The turnaround market

It has been a good year so far for Wefway, as we have been working with the Turnaround Management Association and fielding calls from ex-colleagues at Lehman Brothers.

My investigative work has surrounded issues involving a company’s accounts and products, specifically in the areas of financial services, retail businesses and the property sector, as, unsurprisingly, they are the three sectors suffering the most from the current downturn.

Due to the specialist skills required in turnaround work and the many pieces involved, I work alongside two other small companies, EC Squared and Strategic Vision, helping to gather the various parts required to save a business.

There has been a clear rise in demand for my services this year. I am getting calls through my website and people are contacting me through the Turnaround Management Association, which is interested in working with me on projects. Where they provide a specialist service as part of the turnaround chain, they are looking to hook up with another professional that can manage that change overall.

A problem we’ve had recently is that it has been difficult to find buyers for struggling businesses. We have been looking for private individuals who have money to spend. Typically, we have also been sourcing South-East Asian investors, as their currency is currently quite strong against the pound.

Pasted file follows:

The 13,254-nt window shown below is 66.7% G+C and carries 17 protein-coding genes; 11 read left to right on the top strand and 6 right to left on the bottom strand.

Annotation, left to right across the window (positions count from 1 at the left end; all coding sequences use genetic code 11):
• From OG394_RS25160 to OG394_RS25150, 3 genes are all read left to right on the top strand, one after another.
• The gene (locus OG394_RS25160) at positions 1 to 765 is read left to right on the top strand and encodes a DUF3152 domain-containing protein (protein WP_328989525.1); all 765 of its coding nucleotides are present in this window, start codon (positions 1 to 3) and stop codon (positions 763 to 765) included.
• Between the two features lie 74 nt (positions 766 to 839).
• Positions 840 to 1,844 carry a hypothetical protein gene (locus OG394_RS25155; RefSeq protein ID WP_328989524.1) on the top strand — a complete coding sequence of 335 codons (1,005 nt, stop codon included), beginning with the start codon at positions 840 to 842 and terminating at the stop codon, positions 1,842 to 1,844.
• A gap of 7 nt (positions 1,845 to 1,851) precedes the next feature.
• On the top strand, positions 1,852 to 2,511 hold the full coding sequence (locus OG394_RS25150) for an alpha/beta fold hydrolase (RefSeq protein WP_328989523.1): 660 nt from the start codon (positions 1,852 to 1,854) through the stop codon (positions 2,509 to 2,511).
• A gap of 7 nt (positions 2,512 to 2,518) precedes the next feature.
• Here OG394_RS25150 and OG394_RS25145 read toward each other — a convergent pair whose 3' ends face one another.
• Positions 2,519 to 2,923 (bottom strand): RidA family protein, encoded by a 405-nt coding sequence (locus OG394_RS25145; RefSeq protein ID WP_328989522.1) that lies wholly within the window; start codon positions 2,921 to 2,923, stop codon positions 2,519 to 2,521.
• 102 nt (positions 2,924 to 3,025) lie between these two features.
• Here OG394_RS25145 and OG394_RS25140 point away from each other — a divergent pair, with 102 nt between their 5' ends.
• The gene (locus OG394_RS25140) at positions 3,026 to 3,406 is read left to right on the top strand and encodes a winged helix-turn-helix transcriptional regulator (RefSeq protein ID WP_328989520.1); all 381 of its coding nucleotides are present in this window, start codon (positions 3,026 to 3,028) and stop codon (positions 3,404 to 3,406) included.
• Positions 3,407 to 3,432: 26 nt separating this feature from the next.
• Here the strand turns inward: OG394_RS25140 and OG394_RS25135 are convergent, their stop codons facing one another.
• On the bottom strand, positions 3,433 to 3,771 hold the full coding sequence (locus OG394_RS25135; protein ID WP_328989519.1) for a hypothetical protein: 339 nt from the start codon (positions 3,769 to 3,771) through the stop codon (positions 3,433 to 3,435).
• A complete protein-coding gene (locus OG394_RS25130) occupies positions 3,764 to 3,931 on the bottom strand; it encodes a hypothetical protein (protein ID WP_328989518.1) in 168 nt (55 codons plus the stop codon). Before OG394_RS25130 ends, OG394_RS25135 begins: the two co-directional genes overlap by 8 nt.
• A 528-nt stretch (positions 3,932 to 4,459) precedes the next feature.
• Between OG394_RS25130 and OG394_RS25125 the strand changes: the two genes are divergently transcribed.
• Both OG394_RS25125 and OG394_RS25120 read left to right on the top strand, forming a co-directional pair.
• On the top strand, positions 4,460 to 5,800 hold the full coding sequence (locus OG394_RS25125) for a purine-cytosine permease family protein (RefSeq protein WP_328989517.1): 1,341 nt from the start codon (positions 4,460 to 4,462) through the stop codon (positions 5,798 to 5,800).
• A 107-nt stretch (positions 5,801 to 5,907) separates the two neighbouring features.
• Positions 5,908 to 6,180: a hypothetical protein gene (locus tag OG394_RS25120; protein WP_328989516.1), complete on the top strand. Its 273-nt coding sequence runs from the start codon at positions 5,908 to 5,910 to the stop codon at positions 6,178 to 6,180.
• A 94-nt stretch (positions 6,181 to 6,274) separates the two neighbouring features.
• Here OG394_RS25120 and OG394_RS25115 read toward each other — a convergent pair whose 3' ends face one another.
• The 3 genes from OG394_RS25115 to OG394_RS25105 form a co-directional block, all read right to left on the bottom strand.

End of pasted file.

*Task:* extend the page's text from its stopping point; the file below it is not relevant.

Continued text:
It is currently proving difficult to find capital and financing, so one option is that people who are part of a turnaround, such as myself, will invest some of their own money to help save the business.

Next year there will be a greater demand for my work. The market is going to get more competitive, so there will be the creative tension between an increase in work and more turnaround funds competing for that business. To succeed you will need either a unique selling point or to offer the client something innovative, such as a cash injection to show that you believe in the business.

The added value also comes when, as a turnaround professional, you move on, having empowered the client to run their business successfully again on their own, thus not outstaying your welcome.

Nick Britton

Nick Britton

Nick was the Managing Editor for when it was owned by Vitesse Media, before moving on to become Head of Investment Group and Editor at What Investment and thence to Head of Intermediary...